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Signs of the Times  •  23 December 2020 •  No. 209

Processional. “Rejoice in heaven, all ye that dwell therein. / Rejoice on earth, ye saints below. / For Christ is coming, Is coming soon. / For Christ is coming soon.” —“E’en So, Come Quickly Lord Jesus,” Paul Manz, performed by the Cambridge Singers

Call to worship. “O Little Town of Bethlehem,” Over the Rhine, Fairuz, Brothers of the Baladi. A musical journey through modern Bethlehem—in all its beauty and pain. From the church of the Holy Nativity, to the refugee camps and the checkpoint. 

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More is at work than we can see

It’s been a bit more than a week since the Christian community celebrated “Gaudete (“Rejoice”) Sunday.” More properly, a Gaudete service should be observed every 22 December, the longest dark night of the year, Winter Solstice (in the Northern Hemisphere—six months later in the Southern). As a way of testifying to the conviction that what is promised is more than what is evident; more is at work than we can see.

Truth is, People of the Book share some values with our Pagan friends in their earth-based spirituality. Christians’ most distinctive conviction is that of the Incarnation, the materiality of the Creator in Creation’s flesh and blood.

Alas, there is little evidence of rejoicing now. We live in the face of multiple pandemics: biological, economic, social. Not to mention a Stephen King-esque horror movie nearing its climax in our presidential parlor.

One day our great grandchildren will ask from us an account of how we let this happen. I will be happy enough to have disappeared from the scene so I don’t have to answer.

But for now, people of faith need to be able to say why we believe that more is, in fact, promised. To say why joy—despite the cruel and contemptible evidence to the contrary—is the appropriate posture, the proper line-of-sight, the most reliable horizon, for the living of these days.

Joy is more than laughter. It is more than a boisterous dinner party. I’m not talking Mardi Gras. (Though I love laughter, boisterous parties, and parades.)

Rather, joy is that deep dwelling “Desire of nations,” in the stanza of “O Come, O Come, Emmanuel” written by Henry Sloan Coffin. That desire, adjective for the Promised One, is the deepest current flowing in the river of all life. That desire, built into the DNA of Creation, for the restoration of right relations, for the Kingdom of God, for the Beloved Community, for the new heaven and the new earth—this is the stuff of the star dust from which we are made. —continue reading “Again I say rejoice: More is at work than we can see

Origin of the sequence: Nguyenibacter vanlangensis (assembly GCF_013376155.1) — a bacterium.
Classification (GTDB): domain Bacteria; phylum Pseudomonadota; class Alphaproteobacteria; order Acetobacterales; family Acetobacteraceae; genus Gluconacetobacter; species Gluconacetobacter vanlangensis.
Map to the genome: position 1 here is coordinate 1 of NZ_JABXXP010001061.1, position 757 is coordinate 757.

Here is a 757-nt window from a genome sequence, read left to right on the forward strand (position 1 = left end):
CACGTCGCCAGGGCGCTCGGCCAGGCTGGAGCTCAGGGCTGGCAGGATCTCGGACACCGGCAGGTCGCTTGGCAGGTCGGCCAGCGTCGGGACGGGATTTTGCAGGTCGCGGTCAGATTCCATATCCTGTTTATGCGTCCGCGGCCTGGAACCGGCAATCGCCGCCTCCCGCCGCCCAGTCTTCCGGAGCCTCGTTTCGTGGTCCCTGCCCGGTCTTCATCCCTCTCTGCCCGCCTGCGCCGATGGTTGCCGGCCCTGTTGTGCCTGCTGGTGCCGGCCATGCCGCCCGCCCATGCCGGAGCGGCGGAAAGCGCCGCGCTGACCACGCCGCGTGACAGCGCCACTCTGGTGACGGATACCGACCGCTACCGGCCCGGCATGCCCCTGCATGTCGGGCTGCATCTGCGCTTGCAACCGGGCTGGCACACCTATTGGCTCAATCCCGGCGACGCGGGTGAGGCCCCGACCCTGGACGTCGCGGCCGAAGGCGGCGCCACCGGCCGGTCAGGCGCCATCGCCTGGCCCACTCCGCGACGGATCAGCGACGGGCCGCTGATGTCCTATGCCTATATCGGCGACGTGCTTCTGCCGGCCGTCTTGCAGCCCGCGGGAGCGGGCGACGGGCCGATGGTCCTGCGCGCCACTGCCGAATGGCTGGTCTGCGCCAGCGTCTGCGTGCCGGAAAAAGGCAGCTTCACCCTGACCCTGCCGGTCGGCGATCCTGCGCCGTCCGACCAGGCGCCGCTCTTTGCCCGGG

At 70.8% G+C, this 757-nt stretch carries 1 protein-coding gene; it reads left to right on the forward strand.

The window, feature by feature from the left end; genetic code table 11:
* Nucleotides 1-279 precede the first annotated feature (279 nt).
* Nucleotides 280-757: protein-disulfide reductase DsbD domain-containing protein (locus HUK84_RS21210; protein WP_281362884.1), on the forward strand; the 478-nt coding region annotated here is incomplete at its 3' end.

Hymn of supplication. “When I am laid, / am laid in earth, / may my wrongs create / No trouble / no trouble in, / in thy breast. —“Dido’s Lament,” performed by Annie Lennox & Choral Performance with London City Voices

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Joy’s ascendance

“For Jesus, there are / no countries to be conquered,
no ideologies to be imposed, / no people to be dominated.
There are only children, / women and men to be loved.”
—Henri Nouwen

Yes. This. Of course. No doubt about it.
I stake everything on this claim.

However, some employ this credo
as warrant for quietude and passivity
in the face of threat:
         when conquering stalks the land;
         when imposition is frequent and flagrant;
         when domination is the organizing
               principle of public policy making;
         when fortune’s rise depends on
               squalor’s increase.

In such an age
(ours is hardly the first, nor will be the last),
truthful words are hitched to connivance;
trustworthy ideas are poached and sold on corrupt
markets as collector trinkets; righteousness is
muzzled and paraded in circuses for the glitterati;
faith is traded on Wall Street’s big board.

In such an age,
a certain kind of insolence is required.
A scrupulous disrespect is called for.
A principled nuisance needs be made.
A distinct discord sown,
        a discomforting voice raised,
         a troubling undertaken,
         a disturbing cry wailed.

Levitation from history is not an option.
None are exempt from making painstaking
choices amid contested and morally-
ambiguous terrain. Bystanding does
not protect innocence.
—continue reading “Joy’s ascendance: This stuff could get you in trouble"

Hymn of assurance. “A Night Like Any Other Night,” by Charlie King, performed by Darrell Adams

Word. “The celebration of Advent is possible only to those who are troubled in soul.” —Dietrich Bonhoeffer

Call to the table. “Magnificat Primi Toni,” Giovanni Pierluigi da Palestrina (c.1525-1594), based on Mary’s Magnificat in the Gospel of Luke, performed by Voces8.

Can’t make this sh*t up. Senator Tom Cotton (R-AR) has called the enslavement of millions of African people “the necessary evil upon which the union was built.” —interview with the Arkansas Democrat Gazette, Sunday 26 July 2020

For the beauty of the earth. Amazing starling murmuration, by Jan van IJken, National Geographic (2:00).

Altar call. “Go Tell It On the Mountain,” Blind Boys of Alabama, with Tom Waits

Recessional. “Rejoice, rejoice! Christ is born / of the virgin Mary / The time of Grace has come, which we have waited for.” —English translation of the first verse of “Gaudete,” a 16th century Swedish carol, performed by Aúna

Just for fun. “A Cajun Night Before Christmas,” by Trosclair (4:37).

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